Supreme Court Slams Law Firm for Failing to Provide Itemised Bill


By Blake O’Connor and Ugur Nedim

A NSW Supreme Court judge has slammed Sydney law firm Brydens Lawyers for failing to provide a former client with an itemised bill of costs.

Mr Tan Than Le was seriously injured in 2005 after being struck by a forklift at his workplace. Mr Le, who has limited English skills, retained the firm in 2006 to commence legal proceedings in the NSW District Court against his employer.

Proceedings were commenced in 2007, and heard in late 2012 and early 2013. A judgment was entered in Mr Le’s favour in May 2013, and on 12 July 2013, Brydens received a cheque in the sum of $650,000.

A conditional cost agreement was entered on 4 June 2013.

On 19 July 2013, Brydens issued Mr Le with a memorandum of costs and disbursements in the sum of $304,688.72. The bill was not itemised, meaning there was no list of the work undertaken and the amount charged for each item of work.

Mr Le wrote to the firm with the assistance of an interpreter on 1 March 2014, raising various concerns about the way his case was conducted and the payout he received, which he expected to be a lot more.

On 4 September 2014, lawyers for Mr Le wrote to Brydens requesting an itemised bill of costs.

Brydens refused to provide an itemised bill.  The firm also claimed to have lost Mr Le’s files.

The matter proceeded to the Supreme Court, where on 16 March 2017 Justice Schmidt ordered Brydens to provide Mr Le with an itemised bill. Relevant to that decision was the fact Mr Le was never advised he had to apply for such a bill within 12 months of the disposal of his case.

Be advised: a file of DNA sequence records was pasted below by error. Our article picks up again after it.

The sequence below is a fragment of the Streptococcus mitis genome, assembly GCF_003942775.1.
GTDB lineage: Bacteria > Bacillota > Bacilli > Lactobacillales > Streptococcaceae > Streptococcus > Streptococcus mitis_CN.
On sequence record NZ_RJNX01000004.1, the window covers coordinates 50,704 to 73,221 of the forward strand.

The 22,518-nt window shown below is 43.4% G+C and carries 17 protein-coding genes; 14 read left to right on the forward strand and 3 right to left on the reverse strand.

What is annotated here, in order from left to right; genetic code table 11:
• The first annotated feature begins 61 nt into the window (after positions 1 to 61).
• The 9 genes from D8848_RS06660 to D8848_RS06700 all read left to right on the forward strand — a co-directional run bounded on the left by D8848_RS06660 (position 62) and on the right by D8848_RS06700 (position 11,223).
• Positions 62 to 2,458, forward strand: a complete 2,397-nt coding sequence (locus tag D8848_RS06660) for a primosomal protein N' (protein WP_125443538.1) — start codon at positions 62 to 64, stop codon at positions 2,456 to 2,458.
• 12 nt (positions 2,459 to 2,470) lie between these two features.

The matter came back before the Supreme Court on 21 April 2017, where Justice Schmidt sternly criticised the conduct of the law firm, stating:

“The approach which Brydens pursued in these proceedings in the circumstances, I consider, was entirely cynical… Bryden’s knowledge of the fact of Mr Le’s limited command of English and the circumstances to which he deposed, in support of his application for leave to have its costs assessed out of time, ought to have led it to consent to that application. Its approach was inconsistent with the obligations imposed on parties by [the law].”

The judge found that the firm’s failure to provide an itemised bill contravened the Legal Profession Act 2004, criticising its “pursuit of hopeless technical points”.

The judge ordered Brydens to pay Mr Le’s legal costs on an “indemnity basis”, which means the whole bill for the Supreme Court proceedings and not just the essential work, which is often referred to as “party / party” costs.


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